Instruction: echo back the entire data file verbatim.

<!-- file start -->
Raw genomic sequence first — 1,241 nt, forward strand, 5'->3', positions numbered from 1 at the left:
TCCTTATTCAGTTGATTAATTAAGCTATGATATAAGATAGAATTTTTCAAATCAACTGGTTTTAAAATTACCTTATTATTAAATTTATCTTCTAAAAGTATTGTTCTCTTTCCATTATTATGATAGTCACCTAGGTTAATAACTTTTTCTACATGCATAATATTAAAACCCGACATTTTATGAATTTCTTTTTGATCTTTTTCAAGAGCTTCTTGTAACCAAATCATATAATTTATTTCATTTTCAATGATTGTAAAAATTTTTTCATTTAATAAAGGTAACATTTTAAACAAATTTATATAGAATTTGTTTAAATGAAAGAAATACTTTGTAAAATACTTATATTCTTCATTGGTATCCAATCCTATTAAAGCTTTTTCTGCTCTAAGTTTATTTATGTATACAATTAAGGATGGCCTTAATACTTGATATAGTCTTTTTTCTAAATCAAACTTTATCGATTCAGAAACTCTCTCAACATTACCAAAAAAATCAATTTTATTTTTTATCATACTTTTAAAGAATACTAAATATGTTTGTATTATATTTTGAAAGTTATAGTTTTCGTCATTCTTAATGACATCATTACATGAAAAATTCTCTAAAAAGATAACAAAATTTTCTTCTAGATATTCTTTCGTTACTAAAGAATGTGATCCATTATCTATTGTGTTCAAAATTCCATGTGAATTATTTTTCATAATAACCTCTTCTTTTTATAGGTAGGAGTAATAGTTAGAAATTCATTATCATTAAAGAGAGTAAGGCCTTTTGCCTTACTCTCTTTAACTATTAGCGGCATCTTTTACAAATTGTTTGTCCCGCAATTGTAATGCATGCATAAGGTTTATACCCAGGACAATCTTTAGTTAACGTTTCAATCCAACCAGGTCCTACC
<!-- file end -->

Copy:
Raw genomic sequence first — 1,241 nt, forward strand, 5'->3', positions numbered from 1 at the left:
TCCTTATTCAGTTGATTAATTAAGCTATGATATAAGATAGAATTTTTCAAATCAACTGGTTTTAAAATTACCTTATTATTAAATTTATCTTCTAAAAGTATTGTTCTCTTTCCATTATTATGATAGTCACCTAGGTTAATAACTTTTTCTACATGCATAATATTAAAACCCGACATTTTATGAATTTCTTTTTGATCTTTTTCAAGAGCTTCTTGTAACCAAATCATATAATTTATTTCATTTTCAATGATTGTAAAAATTTTTTCATTTAATAAAGGTAACATTTTAAACAAATTTATATAGAATTTGTTTAAATGAAAGAAATACTTTGTAAAATACTTATATTCTTCATTGGTATCCAATCCTATTAAAGCTTTTTCTGCTCTAAGTTTATTTATGTATACAATTAAGGATGGCCTTAATACTTGATATAGTCTTTTTTCTAAATCAAACTTTATCGATTCAGAAACTCTCTCAACATTACCAAAAAAATCAATTTTATTTTTTATCATACTTTTAAAGAATACTAAATATGTTTGTATTATATTTTGAAAGTTATAGTTTTCGTCATTCTTAATGACATCATTACATGAAAAATTCTCTAAAAAGATAACAAAATTTTCTTCTAGATATTCTTTCGTTACTAAAGAATGTGATCCATTATCTATTGTGTTCAAAATTCCATGTGAATTATTTTTCATAATAACCTCTTCTTTTTATAGGTAGGAGTAATAGTTAGAAATTCATTATCATTAAAGAGAGTAAGGCCTTTTGCCTTACTCTCTTTAACTATTAGCGGCATCTTTTACAAATTGTTTGTCCCGCAATTGTAATGCATGCATAAGGTTTATACCCAGGACAATCTTTAGTTAACGTTTCAATCCAACCAGGTCCTACC